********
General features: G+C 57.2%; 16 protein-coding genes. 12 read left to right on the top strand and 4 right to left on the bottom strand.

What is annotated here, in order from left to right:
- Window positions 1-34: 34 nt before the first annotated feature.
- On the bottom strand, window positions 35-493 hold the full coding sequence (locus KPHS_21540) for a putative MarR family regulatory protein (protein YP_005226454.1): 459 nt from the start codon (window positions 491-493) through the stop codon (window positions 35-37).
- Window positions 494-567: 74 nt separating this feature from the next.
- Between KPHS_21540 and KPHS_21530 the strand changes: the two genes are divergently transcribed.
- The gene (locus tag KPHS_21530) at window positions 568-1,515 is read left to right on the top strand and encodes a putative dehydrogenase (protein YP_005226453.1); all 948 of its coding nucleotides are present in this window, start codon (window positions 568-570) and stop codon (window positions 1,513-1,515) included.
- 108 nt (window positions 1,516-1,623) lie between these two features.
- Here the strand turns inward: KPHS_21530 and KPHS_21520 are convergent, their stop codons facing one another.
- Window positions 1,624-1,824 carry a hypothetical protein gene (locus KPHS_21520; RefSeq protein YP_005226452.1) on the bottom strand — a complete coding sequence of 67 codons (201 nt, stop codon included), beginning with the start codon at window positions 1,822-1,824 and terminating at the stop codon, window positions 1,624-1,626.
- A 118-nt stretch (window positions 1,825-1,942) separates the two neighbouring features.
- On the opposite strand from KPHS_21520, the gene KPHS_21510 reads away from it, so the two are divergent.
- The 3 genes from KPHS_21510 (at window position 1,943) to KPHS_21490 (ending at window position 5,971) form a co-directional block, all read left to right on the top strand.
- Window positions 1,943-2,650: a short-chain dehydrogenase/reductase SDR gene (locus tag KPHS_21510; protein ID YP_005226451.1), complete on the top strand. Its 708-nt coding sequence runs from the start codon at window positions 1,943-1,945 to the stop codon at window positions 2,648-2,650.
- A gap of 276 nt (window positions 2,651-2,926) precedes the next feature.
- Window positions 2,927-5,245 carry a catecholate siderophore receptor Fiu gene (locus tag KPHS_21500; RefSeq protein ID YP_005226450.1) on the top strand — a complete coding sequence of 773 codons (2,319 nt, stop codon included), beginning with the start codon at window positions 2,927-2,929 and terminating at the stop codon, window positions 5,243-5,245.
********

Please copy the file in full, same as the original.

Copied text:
General features: G+C 57.2%; 16 protein-coding genes. 12 read left to right on the top strand and 4 right to left on the bottom strand.

What is annotated here, in order from left to right:
- Window positions 1-34: 34 nt before the first annotated feature.
- On the bottom strand, window positions 35-493 hold the full coding sequence (locus KPHS_21540) for a putative MarR family regulatory protein (protein YP_005226454.1): 459 nt from the start codon (window positions 491-493) through the stop codon (window positions 35-37).
- Window positions 494-567: 74 nt separating this feature from the next.
- Between KPHS_21540 and KPHS_21530 the strand changes: the two genes are divergently transcribed.
- The gene (locus tag KPHS_21530) at window positions 568-1,515 is read left to right on the top strand and encodes a putative dehydrogenase (protein YP_005226453.1); all 948 of its coding nucleotides are present in this window, start codon (window positions 568-570) and stop codon (window positions 1,513-1,515) included.
- 108 nt (window positions 1,516-1,623) lie between these two features.
- Here the strand turns inward: KPHS_21530 and KPHS_21520 are convergent, their stop codons facing one another.
- Window positions 1,624-1,824 carry a hypothetical protein gene (locus KPHS_21520; RefSeq protein YP_005226452.1) on the bottom strand — a complete coding sequence of 67 codons (201 nt, stop codon included), beginning with the start codon at window positions 1,822-1,824 and terminating at the stop codon, window positions 1,624-1,626.
- A 118-nt stretch (window positions 1,825-1,942) separates the two neighbouring features.
- On the opposite strand from KPHS_21520, the gene KPHS_21510 reads away from it, so the two are divergent.
- The 3 genes from KPHS_21510 (at window position 1,943) to KPHS_21490 (ending at window position 5,971) form a co-directional block, all read left to right on the top strand.
- Window positions 1,943-2,650: a short-chain dehydrogenase/reductase SDR gene (locus tag KPHS_21510; protein ID YP_005226451.1), complete on the top strand. Its 708-nt coding sequence runs from the start codon at window positions 1,943-1,945 to the stop codon at window positions 2,648-2,650.
- A gap of 276 nt (window positions 2,651-2,926) precedes the next feature.
- Window positions 2,927-5,245 carry a catecholate siderophore receptor Fiu gene (locus tag KPHS_21500; RefSeq protein ID YP_005226450.1) on the top strand — a complete coding sequence of 773 codons (2,319 nt, stop codon included), beginning with the start codon at window positions 2,927-2,929 and terminating at the stop codon, window positions 5,243-5,245.